Sodalite solids formation at the surface of iron oxide and its impact on flocculation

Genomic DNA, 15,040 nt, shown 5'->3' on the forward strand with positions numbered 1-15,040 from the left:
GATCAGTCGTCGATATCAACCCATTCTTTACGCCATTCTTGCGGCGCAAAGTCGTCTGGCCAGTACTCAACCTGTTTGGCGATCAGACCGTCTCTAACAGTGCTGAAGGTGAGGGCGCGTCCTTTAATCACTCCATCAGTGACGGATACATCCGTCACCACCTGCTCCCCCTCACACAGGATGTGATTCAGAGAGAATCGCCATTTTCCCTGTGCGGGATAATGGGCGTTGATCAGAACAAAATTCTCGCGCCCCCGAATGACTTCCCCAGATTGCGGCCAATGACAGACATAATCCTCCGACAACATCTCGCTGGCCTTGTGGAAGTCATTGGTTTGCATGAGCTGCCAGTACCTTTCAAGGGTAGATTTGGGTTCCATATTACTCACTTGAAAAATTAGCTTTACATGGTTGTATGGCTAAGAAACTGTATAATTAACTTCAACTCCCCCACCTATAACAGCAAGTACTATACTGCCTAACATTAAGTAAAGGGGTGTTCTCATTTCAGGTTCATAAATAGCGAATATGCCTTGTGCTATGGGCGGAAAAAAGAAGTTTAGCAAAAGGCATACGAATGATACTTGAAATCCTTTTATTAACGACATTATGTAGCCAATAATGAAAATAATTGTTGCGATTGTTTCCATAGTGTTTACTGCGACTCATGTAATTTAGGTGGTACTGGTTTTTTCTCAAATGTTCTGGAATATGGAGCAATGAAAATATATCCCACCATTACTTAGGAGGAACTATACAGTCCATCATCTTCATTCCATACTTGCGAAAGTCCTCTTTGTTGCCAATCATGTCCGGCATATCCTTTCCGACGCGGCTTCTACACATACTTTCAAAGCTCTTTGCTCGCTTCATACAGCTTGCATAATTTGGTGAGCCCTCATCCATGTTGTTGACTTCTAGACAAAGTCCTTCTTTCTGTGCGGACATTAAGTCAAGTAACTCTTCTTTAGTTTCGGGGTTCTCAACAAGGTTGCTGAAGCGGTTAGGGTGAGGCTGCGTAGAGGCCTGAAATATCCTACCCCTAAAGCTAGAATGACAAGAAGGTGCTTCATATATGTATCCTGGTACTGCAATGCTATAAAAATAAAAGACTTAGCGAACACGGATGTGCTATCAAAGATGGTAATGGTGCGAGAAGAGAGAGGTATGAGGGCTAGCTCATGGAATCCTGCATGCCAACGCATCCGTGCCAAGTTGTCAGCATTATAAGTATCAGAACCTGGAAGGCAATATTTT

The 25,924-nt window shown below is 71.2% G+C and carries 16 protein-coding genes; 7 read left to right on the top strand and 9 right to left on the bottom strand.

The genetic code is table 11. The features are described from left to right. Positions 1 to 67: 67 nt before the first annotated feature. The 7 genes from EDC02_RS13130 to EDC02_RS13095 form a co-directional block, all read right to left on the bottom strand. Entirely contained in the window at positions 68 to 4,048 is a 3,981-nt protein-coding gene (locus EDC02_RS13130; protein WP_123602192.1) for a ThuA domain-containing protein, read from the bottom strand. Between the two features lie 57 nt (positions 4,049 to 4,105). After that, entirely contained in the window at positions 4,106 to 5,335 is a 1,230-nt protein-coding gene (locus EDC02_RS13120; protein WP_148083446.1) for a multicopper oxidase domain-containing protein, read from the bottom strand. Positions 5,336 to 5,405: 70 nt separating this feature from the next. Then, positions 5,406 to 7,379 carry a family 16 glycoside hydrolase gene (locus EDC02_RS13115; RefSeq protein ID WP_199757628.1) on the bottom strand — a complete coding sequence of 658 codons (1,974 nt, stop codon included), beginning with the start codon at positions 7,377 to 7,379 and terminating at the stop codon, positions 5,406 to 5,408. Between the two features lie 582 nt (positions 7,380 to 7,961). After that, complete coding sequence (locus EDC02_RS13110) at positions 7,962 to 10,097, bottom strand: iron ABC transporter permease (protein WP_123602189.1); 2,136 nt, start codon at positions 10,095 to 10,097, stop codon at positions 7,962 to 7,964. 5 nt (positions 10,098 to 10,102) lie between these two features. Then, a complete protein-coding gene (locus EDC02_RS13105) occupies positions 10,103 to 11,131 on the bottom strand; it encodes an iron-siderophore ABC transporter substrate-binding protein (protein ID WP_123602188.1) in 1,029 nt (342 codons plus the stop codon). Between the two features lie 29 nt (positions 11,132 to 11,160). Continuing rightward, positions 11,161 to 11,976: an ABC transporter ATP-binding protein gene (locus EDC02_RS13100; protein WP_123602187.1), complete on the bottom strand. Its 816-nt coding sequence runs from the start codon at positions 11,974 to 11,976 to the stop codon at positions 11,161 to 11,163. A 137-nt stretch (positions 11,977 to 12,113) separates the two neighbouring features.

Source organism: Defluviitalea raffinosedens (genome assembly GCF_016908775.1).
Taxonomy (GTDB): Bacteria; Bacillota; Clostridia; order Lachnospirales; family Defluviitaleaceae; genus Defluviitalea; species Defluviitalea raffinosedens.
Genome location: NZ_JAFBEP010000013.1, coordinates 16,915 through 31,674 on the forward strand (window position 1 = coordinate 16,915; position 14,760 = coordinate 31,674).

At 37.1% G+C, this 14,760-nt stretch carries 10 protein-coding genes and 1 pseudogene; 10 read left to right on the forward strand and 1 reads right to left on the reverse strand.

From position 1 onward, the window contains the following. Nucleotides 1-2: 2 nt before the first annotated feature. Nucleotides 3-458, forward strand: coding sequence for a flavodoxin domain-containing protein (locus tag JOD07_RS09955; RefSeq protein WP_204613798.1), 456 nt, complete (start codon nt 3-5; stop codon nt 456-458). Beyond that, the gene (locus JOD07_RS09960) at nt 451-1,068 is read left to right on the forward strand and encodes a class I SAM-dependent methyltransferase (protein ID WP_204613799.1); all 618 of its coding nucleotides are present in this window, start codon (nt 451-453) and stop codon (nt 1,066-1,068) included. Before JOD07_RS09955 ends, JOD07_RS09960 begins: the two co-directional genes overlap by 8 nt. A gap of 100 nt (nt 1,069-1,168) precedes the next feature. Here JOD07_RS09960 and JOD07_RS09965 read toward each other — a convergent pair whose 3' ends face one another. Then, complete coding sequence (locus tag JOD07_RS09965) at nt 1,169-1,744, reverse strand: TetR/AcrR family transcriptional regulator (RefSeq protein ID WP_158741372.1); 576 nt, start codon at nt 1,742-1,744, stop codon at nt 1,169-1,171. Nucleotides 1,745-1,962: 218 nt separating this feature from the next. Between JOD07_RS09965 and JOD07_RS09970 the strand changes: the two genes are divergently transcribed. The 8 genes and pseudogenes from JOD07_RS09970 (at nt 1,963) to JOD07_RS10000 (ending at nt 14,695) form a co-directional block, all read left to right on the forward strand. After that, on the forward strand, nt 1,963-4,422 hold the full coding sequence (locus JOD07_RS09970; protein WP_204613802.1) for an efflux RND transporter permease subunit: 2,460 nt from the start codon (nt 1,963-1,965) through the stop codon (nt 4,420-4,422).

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Sodalite represents the main desilication product (DSP) phase formed from reactive silica during alkaline digestion of bauxite in the Bayer Process. Previous studies into DSP effects on bauxite residue flocculation have focused on flocculant selection or digestion optimisation, not answering a fundamental question: does DSP coat the residue and thereby change surface properties? This study sought to answer that question by contrasting the physicochemical properties of hematite slurries (as a model phase for residue) containing DSP where it was either made in-situ or added as a physical mixture. On the basis of differences found in dewatering behaviour, zeta potential, desilication rates and microscopy of the solids, it is proposed that DSP nuclei initially associate with the hematite surface and subsequently affect flocculant adsorption chemistry, resulting in different extents of flocculant adsorption and smaller aggregates. The practical implications for flocculation processes are discussed.
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